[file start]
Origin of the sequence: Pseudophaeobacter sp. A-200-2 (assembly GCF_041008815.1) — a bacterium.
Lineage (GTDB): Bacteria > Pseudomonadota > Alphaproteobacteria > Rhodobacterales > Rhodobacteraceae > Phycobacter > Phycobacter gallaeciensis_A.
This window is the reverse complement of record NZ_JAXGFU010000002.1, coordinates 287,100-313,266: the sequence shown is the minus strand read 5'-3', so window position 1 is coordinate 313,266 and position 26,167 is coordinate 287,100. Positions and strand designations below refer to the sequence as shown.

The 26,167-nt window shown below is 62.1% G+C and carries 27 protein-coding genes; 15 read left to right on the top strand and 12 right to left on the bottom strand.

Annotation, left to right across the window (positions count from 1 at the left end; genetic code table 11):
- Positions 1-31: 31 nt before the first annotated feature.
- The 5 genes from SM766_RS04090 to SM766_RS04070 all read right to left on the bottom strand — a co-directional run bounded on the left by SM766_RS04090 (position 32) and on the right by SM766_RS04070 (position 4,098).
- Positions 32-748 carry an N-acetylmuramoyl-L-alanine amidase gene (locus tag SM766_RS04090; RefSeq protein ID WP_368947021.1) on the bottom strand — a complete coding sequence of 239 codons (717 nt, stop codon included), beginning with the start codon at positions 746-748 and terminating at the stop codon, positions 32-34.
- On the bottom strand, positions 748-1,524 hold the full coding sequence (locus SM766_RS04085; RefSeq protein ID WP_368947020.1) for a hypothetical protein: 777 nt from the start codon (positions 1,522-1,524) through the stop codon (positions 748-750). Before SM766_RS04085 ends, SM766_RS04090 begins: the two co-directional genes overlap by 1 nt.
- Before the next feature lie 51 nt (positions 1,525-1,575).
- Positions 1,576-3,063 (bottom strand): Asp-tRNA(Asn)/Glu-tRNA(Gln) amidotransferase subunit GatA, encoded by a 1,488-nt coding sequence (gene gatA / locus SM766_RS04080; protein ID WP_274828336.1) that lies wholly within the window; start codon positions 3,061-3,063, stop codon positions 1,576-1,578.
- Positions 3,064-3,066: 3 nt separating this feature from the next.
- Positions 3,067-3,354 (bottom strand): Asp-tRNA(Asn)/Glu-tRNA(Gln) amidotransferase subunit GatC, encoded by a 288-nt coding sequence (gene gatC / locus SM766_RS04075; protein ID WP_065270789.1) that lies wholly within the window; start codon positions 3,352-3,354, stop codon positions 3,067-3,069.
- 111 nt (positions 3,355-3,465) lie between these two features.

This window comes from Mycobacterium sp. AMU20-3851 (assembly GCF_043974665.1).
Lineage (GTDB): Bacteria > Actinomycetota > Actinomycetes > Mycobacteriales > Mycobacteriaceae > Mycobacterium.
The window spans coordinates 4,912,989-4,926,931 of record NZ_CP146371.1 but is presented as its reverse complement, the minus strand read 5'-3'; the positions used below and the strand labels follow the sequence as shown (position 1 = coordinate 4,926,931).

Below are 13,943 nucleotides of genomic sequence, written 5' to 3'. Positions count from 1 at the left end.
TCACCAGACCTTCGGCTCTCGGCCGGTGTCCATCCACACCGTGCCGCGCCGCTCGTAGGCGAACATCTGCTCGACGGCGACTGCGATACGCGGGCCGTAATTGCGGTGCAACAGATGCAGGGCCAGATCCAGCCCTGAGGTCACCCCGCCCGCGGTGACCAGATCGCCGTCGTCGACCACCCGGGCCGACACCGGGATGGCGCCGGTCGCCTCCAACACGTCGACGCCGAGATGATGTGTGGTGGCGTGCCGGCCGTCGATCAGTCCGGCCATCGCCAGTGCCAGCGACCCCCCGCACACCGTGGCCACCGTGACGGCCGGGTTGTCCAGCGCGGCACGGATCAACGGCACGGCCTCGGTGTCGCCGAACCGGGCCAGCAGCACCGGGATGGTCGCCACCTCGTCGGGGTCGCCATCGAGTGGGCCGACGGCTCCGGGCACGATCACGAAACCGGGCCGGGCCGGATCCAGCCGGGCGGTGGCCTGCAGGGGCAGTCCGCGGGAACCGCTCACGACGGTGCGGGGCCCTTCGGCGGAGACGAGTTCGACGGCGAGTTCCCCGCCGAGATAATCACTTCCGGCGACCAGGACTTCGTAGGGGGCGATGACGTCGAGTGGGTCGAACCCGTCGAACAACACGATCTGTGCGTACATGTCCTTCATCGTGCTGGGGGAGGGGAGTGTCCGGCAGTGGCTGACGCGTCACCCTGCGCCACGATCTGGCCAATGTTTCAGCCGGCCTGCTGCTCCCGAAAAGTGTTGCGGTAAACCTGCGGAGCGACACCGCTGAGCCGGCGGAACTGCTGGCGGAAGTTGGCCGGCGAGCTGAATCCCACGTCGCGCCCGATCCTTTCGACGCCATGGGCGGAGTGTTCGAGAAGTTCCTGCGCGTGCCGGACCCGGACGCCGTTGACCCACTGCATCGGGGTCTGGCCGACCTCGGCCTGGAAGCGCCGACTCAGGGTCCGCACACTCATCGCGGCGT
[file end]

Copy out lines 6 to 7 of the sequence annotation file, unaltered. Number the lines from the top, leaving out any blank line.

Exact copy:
- Positions 1-31: 31 nt before the first annotated feature.
- The 5 genes from SM766_RS04090 to SM766_RS04070 all read right to left on the bottom strand — a co-directional run bounded on the left by SM766_RS04090 (position 32) and on the right by SM766_RS04070 (position 4,098).